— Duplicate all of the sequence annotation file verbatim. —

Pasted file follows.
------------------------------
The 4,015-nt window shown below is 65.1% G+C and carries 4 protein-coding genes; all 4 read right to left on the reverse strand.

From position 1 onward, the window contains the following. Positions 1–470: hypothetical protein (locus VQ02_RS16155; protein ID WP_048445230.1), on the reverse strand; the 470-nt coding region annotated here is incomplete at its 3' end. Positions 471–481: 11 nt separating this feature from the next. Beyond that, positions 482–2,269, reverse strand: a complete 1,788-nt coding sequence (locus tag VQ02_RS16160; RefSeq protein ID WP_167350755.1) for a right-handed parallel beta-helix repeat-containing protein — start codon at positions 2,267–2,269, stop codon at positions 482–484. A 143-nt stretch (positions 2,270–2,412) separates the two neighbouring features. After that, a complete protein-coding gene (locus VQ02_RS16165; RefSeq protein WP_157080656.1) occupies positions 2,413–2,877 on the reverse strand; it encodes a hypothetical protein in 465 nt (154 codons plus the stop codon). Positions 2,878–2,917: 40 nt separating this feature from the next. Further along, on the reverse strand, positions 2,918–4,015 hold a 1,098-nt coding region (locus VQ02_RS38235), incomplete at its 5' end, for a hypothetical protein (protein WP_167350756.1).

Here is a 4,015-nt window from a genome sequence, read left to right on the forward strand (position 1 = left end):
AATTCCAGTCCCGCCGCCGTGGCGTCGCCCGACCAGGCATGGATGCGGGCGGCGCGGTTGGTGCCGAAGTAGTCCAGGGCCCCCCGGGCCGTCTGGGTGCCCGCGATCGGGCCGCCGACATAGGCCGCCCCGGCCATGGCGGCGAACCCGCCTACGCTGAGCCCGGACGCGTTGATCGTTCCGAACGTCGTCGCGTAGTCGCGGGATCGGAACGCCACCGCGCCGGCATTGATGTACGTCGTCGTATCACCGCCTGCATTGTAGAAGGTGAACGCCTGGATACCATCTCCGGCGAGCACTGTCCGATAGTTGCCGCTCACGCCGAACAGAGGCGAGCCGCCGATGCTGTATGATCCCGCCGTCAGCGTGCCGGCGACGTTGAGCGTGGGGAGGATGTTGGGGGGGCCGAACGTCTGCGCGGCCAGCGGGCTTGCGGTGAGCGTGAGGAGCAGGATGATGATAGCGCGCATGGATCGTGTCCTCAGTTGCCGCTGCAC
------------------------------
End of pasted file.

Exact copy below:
The 4,015-nt window shown below is 65.1% G+C and carries 4 protein-coding genes; all 4 read right to left on the reverse strand.

From position 1 onward, the window contains the following. Positions 1–470: hypothetical protein (locus VQ02_RS16155; protein ID WP_048445230.1), on the reverse strand; the 470-nt coding region annotated here is incomplete at its 3' end. Positions 471–481: 11 nt separating this feature from the next. Beyond that, positions 482–2,269, reverse strand: a complete 1,788-nt coding sequence (locus tag VQ02_RS16160; RefSeq protein ID WP_167350755.1) for a right-handed parallel beta-helix repeat-containing protein — start codon at positions 2,267–2,269, stop codon at positions 482–484. A 143-nt stretch (positions 2,270–2,412) separates the two neighbouring features. After that, a complete protein-coding gene (locus VQ02_RS16165; RefSeq protein WP_157080656.1) occupies positions 2,413–2,877 on the reverse strand; it encodes a hypothetical protein in 465 nt (154 codons plus the stop codon). Positions 2,878–2,917: 40 nt separating this feature from the next. Further along, on the reverse strand, positions 2,918–4,015 hold a 1,098-nt coding region (locus VQ02_RS38235), incomplete at its 5' end, for a hypothetical protein (protein WP_167350756.1).

Here is a 4,015-nt window from a genome sequence, read left to right on the forward strand (position 1 = left end):
AATTCCAGTCCCGCCGCCGTGGCGTCGCCCGACCAGGCATGGATGCGGGCGGCGCGGTTGGTGCCGAAGTAGTCCAGGGCCCCCCGGGCCGTCTGGGTGCCCGCGATCGGGCCGCCGACATAGGCCGCCCCGGCCATGGCGGCGAACCCGCCTACGCTGAGCCCGGACGCGTTGATCGTTCCGAACGTCGTCGCGTAGTCGCGGGATCGGAACGCCACCGCGCCGGCATTGATGTACGTCGTCGTATCACCGCCTGCATTGTAGAAGGTGAACGCCTGGATACCATCTCCGGCGAGCACTGTCCGATAGTTGCCGCTCACGCCGAACAGAGGCGAGCCGCCGATGCTGTATGATCCCGCCGTCAGCGTGCCGGCGACGTTGAGCGTGGGGAGGATGTTGGGGGGGCCGAACGTCTGCGCGGCCAGCGGGCTTGCGGTGAGCGTGAGGAGCAGGATGATGATAGCGCGCATGGATCGTGTCCTCAGTTGCCGCTGCAC